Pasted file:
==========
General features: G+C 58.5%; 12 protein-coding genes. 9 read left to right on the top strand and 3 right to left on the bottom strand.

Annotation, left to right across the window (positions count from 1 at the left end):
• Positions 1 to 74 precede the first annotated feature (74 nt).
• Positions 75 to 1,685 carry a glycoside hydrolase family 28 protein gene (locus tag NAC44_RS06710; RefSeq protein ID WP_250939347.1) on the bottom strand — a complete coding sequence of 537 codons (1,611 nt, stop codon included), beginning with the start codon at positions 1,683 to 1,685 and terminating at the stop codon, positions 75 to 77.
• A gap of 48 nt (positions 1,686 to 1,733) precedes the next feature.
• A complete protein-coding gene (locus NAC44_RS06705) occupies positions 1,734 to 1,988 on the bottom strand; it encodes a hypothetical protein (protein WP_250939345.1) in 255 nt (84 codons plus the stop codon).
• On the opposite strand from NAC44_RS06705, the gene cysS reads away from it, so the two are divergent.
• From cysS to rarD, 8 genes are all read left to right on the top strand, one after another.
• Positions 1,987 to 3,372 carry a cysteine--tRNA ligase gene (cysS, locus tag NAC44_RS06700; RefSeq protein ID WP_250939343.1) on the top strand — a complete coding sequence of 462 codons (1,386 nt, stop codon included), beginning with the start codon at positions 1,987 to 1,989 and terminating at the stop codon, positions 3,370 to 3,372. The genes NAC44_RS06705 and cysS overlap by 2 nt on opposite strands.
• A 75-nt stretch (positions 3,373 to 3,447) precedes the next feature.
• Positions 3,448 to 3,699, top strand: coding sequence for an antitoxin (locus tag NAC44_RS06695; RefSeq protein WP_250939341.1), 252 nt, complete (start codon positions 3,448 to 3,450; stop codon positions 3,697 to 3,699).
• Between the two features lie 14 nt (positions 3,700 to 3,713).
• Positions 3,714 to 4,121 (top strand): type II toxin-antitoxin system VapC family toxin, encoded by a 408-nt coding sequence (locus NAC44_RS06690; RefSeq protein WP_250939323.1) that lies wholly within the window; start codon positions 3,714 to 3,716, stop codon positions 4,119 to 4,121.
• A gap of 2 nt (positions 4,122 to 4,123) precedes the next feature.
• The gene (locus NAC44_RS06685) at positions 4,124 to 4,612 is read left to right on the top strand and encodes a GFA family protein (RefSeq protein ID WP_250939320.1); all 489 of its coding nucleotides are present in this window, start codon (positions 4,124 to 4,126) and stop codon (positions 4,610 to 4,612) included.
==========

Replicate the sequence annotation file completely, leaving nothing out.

General features: G+C 58.5%; 12 protein-coding genes. 9 read left to right on the top strand and 3 right to left on the bottom strand.

Annotation, left to right across the window (positions count from 1 at the left end):
• Positions 1 to 74 precede the first annotated feature (74 nt).
• Positions 75 to 1,685 carry a glycoside hydrolase family 28 protein gene (locus tag NAC44_RS06710; RefSeq protein ID WP_250939347.1) on the bottom strand — a complete coding sequence of 537 codons (1,611 nt, stop codon included), beginning with the start codon at positions 1,683 to 1,685 and terminating at the stop codon, positions 75 to 77.
• A gap of 48 nt (positions 1,686 to 1,733) precedes the next feature.
• A complete protein-coding gene (locus NAC44_RS06705) occupies positions 1,734 to 1,988 on the bottom strand; it encodes a hypothetical protein (protein WP_250939345.1) in 255 nt (84 codons plus the stop codon).
• On the opposite strand from NAC44_RS06705, the gene cysS reads away from it, so the two are divergent.
• From cysS to rarD, 8 genes are all read left to right on the top strand, one after another.
• Positions 1,987 to 3,372 carry a cysteine--tRNA ligase gene (cysS, locus tag NAC44_RS06700; RefSeq protein ID WP_250939343.1) on the top strand — a complete coding sequence of 462 codons (1,386 nt, stop codon included), beginning with the start codon at positions 1,987 to 1,989 and terminating at the stop codon, positions 3,370 to 3,372. The genes NAC44_RS06705 and cysS overlap by 2 nt on opposite strands.
• A 75-nt stretch (positions 3,373 to 3,447) precedes the next feature.
• Positions 3,448 to 3,699, top strand: coding sequence for an antitoxin (locus tag NAC44_RS06695; RefSeq protein WP_250939341.1), 252 nt, complete (start codon positions 3,448 to 3,450; stop codon positions 3,697 to 3,699).
• Between the two features lie 14 nt (positions 3,700 to 3,713).
• Positions 3,714 to 4,121 (top strand): type II toxin-antitoxin system VapC family toxin, encoded by a 408-nt coding sequence (locus NAC44_RS06690; RefSeq protein WP_250939323.1) that lies wholly within the window; start codon positions 3,714 to 3,716, stop codon positions 4,119 to 4,121.
• A gap of 2 nt (positions 4,122 to 4,123) precedes the next feature.
• The gene (locus NAC44_RS06685) at positions 4,124 to 4,612 is read left to right on the top strand and encodes a GFA family protein (RefSeq protein ID WP_250939320.1); all 489 of its coding nucleotides are present in this window, start codon (positions 4,124 to 4,126) and stop codon (positions 4,610 to 4,612) included.